Belfast Castle is set on the slopes of Cavehill Country Park, providing views over the city of Belfast and Belfast Lough. The original castle, built in the late 12th century by the Normans, was located in the town itself, flanked by the modern day High Street, Castle Place and Donegall Place in what is now Belfast city centre. This was the home of The 1st Baron Chichester (better known as Sir Arthur Chichester), but was burned down in 1708, leaving only street names to mark the site. Rather than rebuild on the original site, the Chichesters decided to build a new residence in the city's suburbs, today's Belfast Castle emerging as a result. The building that stands today was built between 1811 and 1870 by the 3rd Marquess of Donegall. It was designed in the Scottish baronial style by Charles Lanyon and his son, of the architectural firm Lanyon, Lynn and Lanyon. After Lord Donegall's death and the family's financial demise, the 8th Earl of Shaftesbury completed the house.

It was his son, the 9th Earl of Shaftesbury, who presented the castle to the City of Belfast in 1934. In 1978, the Belfast City Council began a major refurbishment over a period of ten years at a cost of over two million pounds. The architect was the Hewitt and Haslam Partnership. The building officially re-opened to the public in 1988.

The castle boasts an antiques shop, a restaurant and visitors centre and it is a popular venue for conferences, private dining and wedding receptions.

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Details

Founded: 1811-1870
Category: Castles and fortifications in United Kingdom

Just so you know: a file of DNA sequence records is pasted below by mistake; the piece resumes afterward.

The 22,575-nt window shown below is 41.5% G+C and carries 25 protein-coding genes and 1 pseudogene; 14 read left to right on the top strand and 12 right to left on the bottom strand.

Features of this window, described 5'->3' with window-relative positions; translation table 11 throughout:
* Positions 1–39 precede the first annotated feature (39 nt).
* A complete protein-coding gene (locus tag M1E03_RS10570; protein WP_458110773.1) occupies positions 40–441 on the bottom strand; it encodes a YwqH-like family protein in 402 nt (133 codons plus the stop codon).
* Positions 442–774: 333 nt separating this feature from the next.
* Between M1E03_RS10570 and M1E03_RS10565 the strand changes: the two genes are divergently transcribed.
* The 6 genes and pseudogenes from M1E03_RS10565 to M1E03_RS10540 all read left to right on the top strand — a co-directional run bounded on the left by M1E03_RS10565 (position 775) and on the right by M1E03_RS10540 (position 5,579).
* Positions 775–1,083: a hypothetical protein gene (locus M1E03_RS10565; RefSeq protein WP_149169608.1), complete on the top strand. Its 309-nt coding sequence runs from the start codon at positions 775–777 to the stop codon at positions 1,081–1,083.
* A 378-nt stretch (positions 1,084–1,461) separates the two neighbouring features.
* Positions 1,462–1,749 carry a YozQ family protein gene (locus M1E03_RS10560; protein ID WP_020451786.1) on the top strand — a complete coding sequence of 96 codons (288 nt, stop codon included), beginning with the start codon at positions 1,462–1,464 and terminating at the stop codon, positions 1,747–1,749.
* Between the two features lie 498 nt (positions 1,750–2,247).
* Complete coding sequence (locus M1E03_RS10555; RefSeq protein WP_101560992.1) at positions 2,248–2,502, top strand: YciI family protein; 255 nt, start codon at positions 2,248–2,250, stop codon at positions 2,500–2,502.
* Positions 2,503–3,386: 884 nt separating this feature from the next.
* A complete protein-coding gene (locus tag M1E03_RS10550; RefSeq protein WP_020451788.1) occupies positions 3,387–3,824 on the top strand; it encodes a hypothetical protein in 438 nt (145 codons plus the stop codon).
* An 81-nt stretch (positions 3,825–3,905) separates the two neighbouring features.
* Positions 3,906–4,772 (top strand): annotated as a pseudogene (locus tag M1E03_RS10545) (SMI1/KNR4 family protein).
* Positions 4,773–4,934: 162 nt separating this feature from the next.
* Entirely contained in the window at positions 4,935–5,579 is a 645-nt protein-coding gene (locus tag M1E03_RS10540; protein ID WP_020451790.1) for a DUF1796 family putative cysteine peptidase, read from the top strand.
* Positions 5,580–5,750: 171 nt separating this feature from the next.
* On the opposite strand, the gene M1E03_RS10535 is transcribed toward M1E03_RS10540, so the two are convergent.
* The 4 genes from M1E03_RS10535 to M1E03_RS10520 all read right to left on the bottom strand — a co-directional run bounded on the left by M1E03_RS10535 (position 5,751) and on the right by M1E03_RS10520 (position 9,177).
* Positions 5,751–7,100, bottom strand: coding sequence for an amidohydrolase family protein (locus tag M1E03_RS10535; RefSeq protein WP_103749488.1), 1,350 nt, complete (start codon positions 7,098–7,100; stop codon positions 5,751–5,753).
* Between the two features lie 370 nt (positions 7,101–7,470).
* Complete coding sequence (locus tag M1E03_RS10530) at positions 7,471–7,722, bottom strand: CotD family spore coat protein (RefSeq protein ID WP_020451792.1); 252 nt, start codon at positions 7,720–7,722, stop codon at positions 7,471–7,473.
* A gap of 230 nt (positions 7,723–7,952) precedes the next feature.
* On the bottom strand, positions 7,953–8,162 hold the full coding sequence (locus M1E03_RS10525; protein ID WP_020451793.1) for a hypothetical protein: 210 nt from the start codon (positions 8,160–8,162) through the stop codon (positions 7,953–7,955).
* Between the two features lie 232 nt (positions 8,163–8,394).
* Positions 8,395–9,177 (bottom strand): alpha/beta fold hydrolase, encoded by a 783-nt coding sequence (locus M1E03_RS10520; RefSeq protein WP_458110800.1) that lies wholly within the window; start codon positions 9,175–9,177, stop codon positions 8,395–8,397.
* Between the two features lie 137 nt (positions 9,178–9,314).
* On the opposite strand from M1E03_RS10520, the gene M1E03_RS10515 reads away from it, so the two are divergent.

More Information

en.wikipedia.org

Rating

4.3/5 (based on Google user reviews)

User Reviews

phxquilt (2 years ago)
Beautiful! Gardens lovely. Great views. Wedding going on the day we visited so we didnt get to see anything inside. Small public loos. Elevator avail.
PH (2 years ago)
I went for a walk up Cave hill but unfortunately the view wasn't great due to the grey rainy weather. You can see for miles on a clear day. There are a few paths through the woods which will take you to the top. A reasonable level of fitness is required as parts are very steep. You can grab a drink, coffee or lunch in Belfast Castle when you get back down. There are several car parks on the road through the park and public toilets at the castle.
Judit Németh (2 years ago)
A nice castle, free to visit, having long opening hours and a nice cafe /restaurant in the basement, with a lovely garden as well, however that's it really. Nice views, a good hiking trail around, but the castle itself is now, in my impression and understanding is mainly for hosting events and catering. It is nice but originally was hoping for some history when planned our visit there.
richard grant (2 years ago)
Beautiful building in a lovely setting looking over the Belfast harbour . Inside there is a small curio shop and a small bar they seem basic food. On the hill you can take a walk to the top of gave hill. If you can manage it the view is amazing but it's not an easy walk if you are not quite fit and healthy.
Roushalsinav M.R (2 years ago)
This is actually a restaurant and not a museum. Good place.. Nice people. A great view of city from here. I really like the garden in front of it. Behind the castle there is a good place to do the trucking and nice place to layer the land.
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Featured Historic Landmarks, Sites & Buildings

Historic Site of the week

Veste Coburg

The Veste Coburg is one of Germany's largest castles. The hill on which the fortress stands was inhabited from the Neolithic to the early Middle Ages according to the results of excavations. The first documentary mention of Coburg occurs in 1056, in a gift by Richeza of Lotharingia. Richeza gave her properties to Anno II, Archbishop of Cologne, to allow the creation of Saalfeld Abbey in 1071. In 1075, a chapel dedicated to Saint Peter and Saint Paul is mentioned on the fortified Coberg. This document also refers to a Vogt named Gerhart, implying that the local possessions of the Saalfeld Benedictines were administered from the hill.